ONE of the most important developments is the increasing role played by Iraqis in providing for the security of their country. Since Baghdad was liberated, Iraqi security forces went from almost none to the 200,000 who currently serve in various security roles.
Today, Iraqis who are fighting and dying for the "New Iraq" are numerically the largest member of the Coalition. While they are not as well-trained or equipped as American forces, they have many advantages because they know the country and the language. They're the "home team" and enjoy tremendous popular support - to the terrorists' frustration.
It is altogether appropriate that Iraqis should fight to defend their country, and it is heartening that they continue to volunteer in large numbers despite the enemy's attempts to frighten them.
A few weeks ago, after an attack on a police station in Fallujah, when the U.S. offered Iraqi Civil Defense Corpsmen help in subduing the attackers, they said, no thanks - we want to do this job ourselves so people will know we can.
Ali, the Iraqi blogger, put such attacks into a larger perspective: "Some people still wonder what would be the relation between the liberation of Iraq and [the] war on terrorism. I think that the fact that nearly all the terrorists are gathered on our land to fight so fiercely should be more than enough explanation." He added: "We are . . . showing [other Arabs] what they can achieve once they are free . . . I see these evil powers show their true and ugly face and play their last card - surer than ever that we are winning."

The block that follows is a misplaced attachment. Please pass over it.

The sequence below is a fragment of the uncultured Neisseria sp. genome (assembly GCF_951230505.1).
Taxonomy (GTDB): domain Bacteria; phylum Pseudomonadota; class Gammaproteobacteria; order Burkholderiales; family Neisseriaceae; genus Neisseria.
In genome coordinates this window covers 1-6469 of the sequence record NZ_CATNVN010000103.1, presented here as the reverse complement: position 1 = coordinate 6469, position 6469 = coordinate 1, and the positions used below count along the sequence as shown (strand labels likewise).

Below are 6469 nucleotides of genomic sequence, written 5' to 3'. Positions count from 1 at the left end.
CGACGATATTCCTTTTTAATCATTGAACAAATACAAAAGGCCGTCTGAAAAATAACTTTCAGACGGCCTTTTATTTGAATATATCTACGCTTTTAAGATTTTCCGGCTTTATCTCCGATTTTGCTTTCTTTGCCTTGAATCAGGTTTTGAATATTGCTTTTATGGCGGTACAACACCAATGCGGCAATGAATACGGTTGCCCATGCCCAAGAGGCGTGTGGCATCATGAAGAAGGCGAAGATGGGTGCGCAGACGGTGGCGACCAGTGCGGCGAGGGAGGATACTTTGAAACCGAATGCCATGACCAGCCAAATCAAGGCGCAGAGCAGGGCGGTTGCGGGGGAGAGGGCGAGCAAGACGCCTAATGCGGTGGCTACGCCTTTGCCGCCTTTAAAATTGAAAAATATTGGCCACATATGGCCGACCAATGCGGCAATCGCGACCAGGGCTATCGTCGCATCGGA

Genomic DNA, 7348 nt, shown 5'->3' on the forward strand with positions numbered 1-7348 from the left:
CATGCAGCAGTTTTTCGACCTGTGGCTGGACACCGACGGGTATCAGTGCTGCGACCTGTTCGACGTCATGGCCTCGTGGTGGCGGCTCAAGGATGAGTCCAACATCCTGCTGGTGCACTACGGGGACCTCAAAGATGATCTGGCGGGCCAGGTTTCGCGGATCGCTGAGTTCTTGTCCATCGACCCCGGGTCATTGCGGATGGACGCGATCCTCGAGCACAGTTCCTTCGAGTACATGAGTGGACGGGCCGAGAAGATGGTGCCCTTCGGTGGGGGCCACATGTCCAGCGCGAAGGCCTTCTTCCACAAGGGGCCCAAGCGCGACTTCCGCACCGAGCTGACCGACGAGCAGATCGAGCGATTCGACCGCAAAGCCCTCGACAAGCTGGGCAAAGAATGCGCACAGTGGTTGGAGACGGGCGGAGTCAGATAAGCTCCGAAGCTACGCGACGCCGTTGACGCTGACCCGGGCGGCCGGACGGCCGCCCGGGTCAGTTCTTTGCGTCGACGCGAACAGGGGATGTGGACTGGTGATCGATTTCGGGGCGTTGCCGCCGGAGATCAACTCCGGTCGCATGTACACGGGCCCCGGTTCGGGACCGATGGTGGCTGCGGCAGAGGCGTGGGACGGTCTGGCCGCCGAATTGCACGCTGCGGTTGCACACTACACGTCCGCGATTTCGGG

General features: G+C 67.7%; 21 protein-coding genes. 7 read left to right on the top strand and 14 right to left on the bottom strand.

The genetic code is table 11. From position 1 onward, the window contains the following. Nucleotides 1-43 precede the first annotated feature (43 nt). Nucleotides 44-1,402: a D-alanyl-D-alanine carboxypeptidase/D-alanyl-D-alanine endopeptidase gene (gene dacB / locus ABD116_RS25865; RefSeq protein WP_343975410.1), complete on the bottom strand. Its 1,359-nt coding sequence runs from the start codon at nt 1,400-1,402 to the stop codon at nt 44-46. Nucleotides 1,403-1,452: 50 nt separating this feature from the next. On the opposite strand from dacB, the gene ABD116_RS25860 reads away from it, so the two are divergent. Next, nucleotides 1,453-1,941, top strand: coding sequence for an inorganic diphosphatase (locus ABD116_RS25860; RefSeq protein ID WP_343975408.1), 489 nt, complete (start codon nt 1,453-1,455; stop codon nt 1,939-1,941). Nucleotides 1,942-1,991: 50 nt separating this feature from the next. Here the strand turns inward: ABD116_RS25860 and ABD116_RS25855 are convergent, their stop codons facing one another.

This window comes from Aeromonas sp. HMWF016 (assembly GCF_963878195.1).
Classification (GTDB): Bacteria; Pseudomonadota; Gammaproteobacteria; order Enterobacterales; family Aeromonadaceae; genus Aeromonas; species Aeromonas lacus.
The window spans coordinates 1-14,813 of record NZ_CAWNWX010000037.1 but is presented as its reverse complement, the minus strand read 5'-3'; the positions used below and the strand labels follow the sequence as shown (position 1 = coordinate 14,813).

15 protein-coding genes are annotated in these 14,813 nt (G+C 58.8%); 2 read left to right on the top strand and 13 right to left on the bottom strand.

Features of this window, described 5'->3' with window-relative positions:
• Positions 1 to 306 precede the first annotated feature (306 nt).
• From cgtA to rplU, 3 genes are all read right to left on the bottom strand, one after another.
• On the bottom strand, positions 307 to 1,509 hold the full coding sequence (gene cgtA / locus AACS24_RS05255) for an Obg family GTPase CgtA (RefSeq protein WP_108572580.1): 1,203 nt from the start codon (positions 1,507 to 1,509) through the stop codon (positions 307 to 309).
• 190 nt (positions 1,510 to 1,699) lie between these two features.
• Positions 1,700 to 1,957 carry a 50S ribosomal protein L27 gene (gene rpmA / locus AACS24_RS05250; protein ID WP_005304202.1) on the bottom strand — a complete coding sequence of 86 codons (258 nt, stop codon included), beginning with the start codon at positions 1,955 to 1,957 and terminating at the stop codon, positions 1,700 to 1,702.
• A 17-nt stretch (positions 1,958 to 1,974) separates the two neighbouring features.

WHEN 9/11 changed everything, it was that same determination that led America to take up our own fight against terrorists. Perhaps no one understands better than New Yorkers just how much changed that day. What happened in lower Manhattan, at the Pentagon and in Shanksville meant we could no longer allow the world's most brutal tyrants to traffic with terrorists - or allow the Middle East to breed terrorists on a massive scale.
Today, nothing is more important to world security than fighting these terrorists where they live. Or sustaining progress in Iraq and Afghanistan.
Winning in both countries is imperative. But it is only part of the larger war on terrorism. It won't be over with one victory in Afghanistan or another in Iraq - important as they are. It won't be over when we capture or kill Bin Laden.
The recent homicide bombings in Spain - a country that has taken a courageous lead against global terrorism - warn us that every free and open society is vulnerable. Free nations must remain united in fighting for freedom against a threat that is as evil and as dangerous as the totalitarian threats of the last century.
It's an enormous job. In Iraq alone, as the president often reminds us, it won't be quick and it won't be easy. Saddamist killers and foreign terrorists are doing all they can to stop progress. However, a recently intercepted letter from Abu Masab al-Zarqawi - a major terrorist mastermind in Iraq - to his al Qaeda associates in Afghanistan suggests that he is getting discouraged: The geography is unfriendly and Iraqis are too, the writer laments. Every time they mount an attack to drive Iraqis apart, they come together instead.
"Democracy" in Iraq, he writes, "is coming," and that will mean "suffocation" for the terrorists. Zarqawi says his best hope is to start a Shi'a-Sunni civil war by killing Shi'a."
. . .
. . .